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Cuomo worried about 'flawed' vaccine plan before Biden takes office

Gov. Andrew M. Cuomo says, "If this [Trump]

Gov. Andrew M. Cuomo says, "If this [Trump] administration rolls out a flawed vaccination plan ... it's going to be very hard for the Biden administration to turn it back." Credit: Don Pollard

Gov. Andrew M. Cuomo on Sunday said he worried it would be hard for a Biden administration to "turn it back" if the Trump administration "rolls out a flawed" coronavirus vaccination plan.

Cuomo, speaking on ABC's "This Week" on Sunday morning, said "the vaccination plan is a huge undertaking; 330 million people have to be vaccinated. This nation only did 120 million COVID tests in seven months. If this administration rolls out a flawed vaccination plan, it's going to be a problem because it's going to be very hard for the Biden administration to turn it back."

Cuomo, who backed President-elect Joe Biden's campaign, expressed concern about the rising coronavirus caseload this fall and predicted it could persist into the early weeks of winter.

Cuomo has warned of the immensely complex logistics for distributing an eventual vaccine, candidates for which are being tested, to the state's population. In October, Cuomo said New York was developing a coronavirus vaccination strategy to be implemented in concert with the federal government. A vaccine would likely be implemented in two doses, about three to four weeks apart, Cuomo has said.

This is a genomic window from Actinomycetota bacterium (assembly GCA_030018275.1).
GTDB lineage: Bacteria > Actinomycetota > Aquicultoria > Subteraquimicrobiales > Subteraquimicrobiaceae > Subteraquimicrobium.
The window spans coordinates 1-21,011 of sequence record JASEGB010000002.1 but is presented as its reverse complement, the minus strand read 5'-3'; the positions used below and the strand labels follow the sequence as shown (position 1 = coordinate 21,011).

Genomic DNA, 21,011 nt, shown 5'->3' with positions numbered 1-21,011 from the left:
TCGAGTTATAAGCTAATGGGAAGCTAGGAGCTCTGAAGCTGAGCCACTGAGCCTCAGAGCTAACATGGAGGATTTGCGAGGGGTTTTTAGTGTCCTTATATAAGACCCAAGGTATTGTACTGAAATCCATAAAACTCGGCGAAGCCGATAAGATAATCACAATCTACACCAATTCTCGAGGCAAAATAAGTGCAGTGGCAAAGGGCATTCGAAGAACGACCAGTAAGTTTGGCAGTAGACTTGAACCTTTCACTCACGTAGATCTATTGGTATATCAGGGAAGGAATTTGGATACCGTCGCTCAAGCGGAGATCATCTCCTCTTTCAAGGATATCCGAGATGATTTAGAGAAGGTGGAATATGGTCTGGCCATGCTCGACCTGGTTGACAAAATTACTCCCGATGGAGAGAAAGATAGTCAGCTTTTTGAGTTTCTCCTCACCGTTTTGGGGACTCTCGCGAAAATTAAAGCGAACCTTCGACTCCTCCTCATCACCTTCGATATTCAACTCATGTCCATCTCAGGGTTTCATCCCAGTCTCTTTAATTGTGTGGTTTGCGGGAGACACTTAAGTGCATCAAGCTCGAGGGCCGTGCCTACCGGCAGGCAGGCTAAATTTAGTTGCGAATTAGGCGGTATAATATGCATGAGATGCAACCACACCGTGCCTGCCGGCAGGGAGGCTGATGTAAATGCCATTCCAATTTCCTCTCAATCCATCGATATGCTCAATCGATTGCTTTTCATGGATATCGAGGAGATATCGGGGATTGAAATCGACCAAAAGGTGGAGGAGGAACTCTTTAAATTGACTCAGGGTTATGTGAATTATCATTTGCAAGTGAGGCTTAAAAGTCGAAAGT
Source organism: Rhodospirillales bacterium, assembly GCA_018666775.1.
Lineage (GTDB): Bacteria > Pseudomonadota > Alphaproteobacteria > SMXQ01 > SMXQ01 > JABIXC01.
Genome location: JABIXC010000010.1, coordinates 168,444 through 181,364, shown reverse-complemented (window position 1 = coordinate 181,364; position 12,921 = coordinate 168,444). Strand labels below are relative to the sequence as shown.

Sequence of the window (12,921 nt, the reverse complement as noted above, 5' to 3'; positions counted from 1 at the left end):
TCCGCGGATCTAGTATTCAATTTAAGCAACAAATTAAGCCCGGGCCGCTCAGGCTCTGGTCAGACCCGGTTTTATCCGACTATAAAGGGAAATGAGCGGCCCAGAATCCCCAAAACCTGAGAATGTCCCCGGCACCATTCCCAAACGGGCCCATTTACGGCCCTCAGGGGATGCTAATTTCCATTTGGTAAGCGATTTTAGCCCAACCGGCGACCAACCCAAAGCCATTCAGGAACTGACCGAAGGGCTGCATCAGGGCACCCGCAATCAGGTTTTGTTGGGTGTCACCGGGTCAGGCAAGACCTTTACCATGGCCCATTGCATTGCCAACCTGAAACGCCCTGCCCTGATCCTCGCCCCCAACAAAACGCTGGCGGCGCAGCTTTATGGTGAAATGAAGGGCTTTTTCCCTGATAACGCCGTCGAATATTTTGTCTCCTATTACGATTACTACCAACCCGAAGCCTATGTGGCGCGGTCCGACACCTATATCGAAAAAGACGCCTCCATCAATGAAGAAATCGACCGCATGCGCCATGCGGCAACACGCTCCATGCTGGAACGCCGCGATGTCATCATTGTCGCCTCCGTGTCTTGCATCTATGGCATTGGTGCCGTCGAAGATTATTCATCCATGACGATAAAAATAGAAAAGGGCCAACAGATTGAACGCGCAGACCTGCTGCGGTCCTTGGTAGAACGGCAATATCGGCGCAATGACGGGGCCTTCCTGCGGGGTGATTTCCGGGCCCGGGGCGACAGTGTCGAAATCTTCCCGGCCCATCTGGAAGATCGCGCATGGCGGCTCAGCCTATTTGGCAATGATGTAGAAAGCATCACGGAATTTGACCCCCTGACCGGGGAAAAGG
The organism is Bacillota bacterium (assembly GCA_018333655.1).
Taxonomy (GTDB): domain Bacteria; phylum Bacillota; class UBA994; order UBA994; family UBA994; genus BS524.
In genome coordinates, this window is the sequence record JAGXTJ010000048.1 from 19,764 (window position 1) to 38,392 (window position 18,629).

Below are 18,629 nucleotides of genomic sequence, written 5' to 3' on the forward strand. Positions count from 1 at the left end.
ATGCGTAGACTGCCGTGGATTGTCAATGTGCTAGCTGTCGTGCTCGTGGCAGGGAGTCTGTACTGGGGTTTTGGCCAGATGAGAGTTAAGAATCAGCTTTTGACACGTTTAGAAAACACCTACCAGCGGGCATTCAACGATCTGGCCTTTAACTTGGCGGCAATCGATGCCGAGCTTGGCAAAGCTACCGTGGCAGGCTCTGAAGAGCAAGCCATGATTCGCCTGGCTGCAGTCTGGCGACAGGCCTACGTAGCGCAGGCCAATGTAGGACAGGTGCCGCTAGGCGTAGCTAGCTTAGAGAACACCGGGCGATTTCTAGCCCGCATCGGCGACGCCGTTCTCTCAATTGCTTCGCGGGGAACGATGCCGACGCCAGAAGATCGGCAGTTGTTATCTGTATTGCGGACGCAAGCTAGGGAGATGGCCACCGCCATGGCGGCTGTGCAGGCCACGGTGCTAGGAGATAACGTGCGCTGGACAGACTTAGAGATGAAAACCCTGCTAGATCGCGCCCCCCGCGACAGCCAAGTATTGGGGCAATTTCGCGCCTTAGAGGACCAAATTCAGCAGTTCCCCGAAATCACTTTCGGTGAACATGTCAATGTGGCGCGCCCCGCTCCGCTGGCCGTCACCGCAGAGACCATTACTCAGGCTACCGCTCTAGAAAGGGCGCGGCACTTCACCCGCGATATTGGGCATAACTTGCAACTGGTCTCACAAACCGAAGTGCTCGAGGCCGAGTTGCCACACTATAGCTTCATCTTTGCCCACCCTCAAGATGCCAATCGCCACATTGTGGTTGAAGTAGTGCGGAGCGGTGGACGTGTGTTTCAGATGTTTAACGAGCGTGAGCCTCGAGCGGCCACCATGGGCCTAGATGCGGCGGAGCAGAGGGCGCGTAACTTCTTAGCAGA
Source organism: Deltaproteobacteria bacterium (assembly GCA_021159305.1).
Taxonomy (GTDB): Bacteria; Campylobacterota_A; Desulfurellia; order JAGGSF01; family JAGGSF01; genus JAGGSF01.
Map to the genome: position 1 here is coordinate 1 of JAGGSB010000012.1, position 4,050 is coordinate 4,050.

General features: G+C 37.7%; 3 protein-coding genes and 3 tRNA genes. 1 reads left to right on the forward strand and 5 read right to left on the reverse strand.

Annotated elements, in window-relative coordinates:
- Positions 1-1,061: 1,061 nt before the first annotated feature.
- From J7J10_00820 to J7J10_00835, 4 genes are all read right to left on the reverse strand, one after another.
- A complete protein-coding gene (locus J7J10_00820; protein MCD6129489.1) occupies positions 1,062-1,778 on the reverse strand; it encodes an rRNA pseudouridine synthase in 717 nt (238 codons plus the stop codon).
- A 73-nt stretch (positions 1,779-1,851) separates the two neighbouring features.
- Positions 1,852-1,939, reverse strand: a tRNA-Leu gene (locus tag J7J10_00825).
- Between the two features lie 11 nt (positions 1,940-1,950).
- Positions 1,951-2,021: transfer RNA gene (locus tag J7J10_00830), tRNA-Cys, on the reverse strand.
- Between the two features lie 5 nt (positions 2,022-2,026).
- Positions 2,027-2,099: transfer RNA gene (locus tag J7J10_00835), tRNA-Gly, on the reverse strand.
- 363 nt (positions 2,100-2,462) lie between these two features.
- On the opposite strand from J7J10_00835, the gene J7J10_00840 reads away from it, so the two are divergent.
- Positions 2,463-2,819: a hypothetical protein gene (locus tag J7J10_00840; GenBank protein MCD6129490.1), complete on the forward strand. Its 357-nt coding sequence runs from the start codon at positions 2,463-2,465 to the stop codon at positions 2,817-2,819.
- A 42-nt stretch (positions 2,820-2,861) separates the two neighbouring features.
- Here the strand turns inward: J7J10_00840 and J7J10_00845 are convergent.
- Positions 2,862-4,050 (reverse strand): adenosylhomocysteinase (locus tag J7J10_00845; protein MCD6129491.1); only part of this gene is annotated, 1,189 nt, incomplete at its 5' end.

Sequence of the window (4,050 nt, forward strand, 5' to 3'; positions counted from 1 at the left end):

Cuomo and state Attorney General Letitia James have said states lack sufficient funding to administer the plan fairly, and they worried that communities of color would be shortchanged.

White House officials have said the administration is in touch with governors about resource needs. Each state received a "road map" for providing vaccines equitably, White House officials have said.

Cuomo said Sunday: "Unfortunately, the Biden administration doesn't take office until January 20th. I know this was the election, but that's a long two months. And then after the fall resurgence, this administration is now starting to implement the vaccination plan. That's going to be very important and that's probably the largest test we've had since COVID started."

The infection rate on Long Island has been climbing, reaching 2.5% on Friday.

In Nassau on Friday, the number of positive case results was 254, while in Suffolk, the figure was 259.

"You see the numbers going crazy all across this country, all across the globe, the scientists said this was going to happen," Cuomo said. "And you're seeing it in the fall with the cold coming back and we're going to have a long two months."

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